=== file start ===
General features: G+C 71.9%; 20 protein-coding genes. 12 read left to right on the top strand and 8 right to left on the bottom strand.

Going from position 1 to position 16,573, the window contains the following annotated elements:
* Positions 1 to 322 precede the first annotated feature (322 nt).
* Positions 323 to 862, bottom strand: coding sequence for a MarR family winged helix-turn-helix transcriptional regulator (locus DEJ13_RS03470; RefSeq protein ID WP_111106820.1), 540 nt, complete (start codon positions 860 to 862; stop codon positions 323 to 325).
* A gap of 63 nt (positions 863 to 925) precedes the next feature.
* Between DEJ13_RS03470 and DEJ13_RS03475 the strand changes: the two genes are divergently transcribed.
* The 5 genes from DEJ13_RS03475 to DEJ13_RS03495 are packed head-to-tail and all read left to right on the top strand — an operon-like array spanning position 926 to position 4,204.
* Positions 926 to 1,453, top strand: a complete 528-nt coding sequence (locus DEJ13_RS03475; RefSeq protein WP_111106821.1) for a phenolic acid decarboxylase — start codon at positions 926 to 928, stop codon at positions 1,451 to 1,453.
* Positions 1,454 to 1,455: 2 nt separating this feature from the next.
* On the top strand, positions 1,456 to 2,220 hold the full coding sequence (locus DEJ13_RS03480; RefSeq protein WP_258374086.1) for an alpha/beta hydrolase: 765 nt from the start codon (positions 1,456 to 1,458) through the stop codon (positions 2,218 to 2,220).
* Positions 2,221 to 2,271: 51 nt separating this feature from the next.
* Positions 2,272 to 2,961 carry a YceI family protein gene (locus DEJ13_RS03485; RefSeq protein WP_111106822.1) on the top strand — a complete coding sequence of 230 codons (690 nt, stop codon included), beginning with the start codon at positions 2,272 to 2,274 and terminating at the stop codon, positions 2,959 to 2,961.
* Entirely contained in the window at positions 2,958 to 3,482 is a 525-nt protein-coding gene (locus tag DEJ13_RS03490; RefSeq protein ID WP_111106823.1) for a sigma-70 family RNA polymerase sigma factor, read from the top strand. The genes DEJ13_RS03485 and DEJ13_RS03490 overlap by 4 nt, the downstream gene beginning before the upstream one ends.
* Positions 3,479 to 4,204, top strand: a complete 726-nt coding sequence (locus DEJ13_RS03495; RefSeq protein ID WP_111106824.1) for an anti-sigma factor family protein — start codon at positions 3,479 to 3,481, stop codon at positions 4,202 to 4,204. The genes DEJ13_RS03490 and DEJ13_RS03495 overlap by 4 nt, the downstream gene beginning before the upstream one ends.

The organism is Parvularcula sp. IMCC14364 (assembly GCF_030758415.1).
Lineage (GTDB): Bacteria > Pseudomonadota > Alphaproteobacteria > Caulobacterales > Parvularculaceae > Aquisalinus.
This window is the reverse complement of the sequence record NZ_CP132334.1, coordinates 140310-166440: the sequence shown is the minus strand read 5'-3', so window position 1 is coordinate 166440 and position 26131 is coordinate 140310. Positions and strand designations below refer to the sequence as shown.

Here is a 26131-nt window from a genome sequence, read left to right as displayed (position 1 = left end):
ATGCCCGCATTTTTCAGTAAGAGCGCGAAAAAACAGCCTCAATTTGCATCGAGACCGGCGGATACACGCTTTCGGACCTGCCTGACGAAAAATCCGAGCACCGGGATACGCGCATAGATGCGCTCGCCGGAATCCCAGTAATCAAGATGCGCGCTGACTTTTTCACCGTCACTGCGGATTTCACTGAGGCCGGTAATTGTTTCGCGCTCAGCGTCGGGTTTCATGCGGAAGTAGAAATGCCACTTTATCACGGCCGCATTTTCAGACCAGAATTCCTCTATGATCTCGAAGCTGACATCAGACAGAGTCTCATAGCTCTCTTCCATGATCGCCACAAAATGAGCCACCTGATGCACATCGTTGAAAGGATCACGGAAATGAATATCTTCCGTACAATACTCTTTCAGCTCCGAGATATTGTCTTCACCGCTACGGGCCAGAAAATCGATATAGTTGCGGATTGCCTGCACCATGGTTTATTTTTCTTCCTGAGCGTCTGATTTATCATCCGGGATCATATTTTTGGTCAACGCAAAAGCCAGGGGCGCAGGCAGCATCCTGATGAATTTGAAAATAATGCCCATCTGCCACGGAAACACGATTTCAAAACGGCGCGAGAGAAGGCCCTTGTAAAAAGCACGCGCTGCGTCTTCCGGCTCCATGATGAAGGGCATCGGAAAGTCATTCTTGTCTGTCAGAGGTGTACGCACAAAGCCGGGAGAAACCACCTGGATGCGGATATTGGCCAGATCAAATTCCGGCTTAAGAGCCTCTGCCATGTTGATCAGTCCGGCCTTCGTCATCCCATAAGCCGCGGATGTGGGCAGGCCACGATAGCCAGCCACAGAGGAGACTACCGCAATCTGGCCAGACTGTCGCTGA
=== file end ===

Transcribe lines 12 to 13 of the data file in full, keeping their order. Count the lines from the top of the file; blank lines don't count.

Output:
* Positions 2,272 to 2,961 carry a YceI family protein gene (locus DEJ13_RS03485; RefSeq protein WP_111106822.1) on the top strand — a complete coding sequence of 230 codons (690 nt, stop codon included), beginning with the start codon at positions 2,272 to 2,274 and terminating at the stop codon, positions 2,959 to 2,961.
* Entirely contained in the window at positions 2,958 to 3,482 is a 525-nt protein-coding gene (locus tag DEJ13_RS03490; RefSeq protein ID WP_111106823.1) for a sigma-70 family RNA polymerase sigma factor, read from the top strand. The genes DEJ13_RS03485 and DEJ13_RS03490 overlap by 4 nt, the downstream gene beginning before the upstream one ends.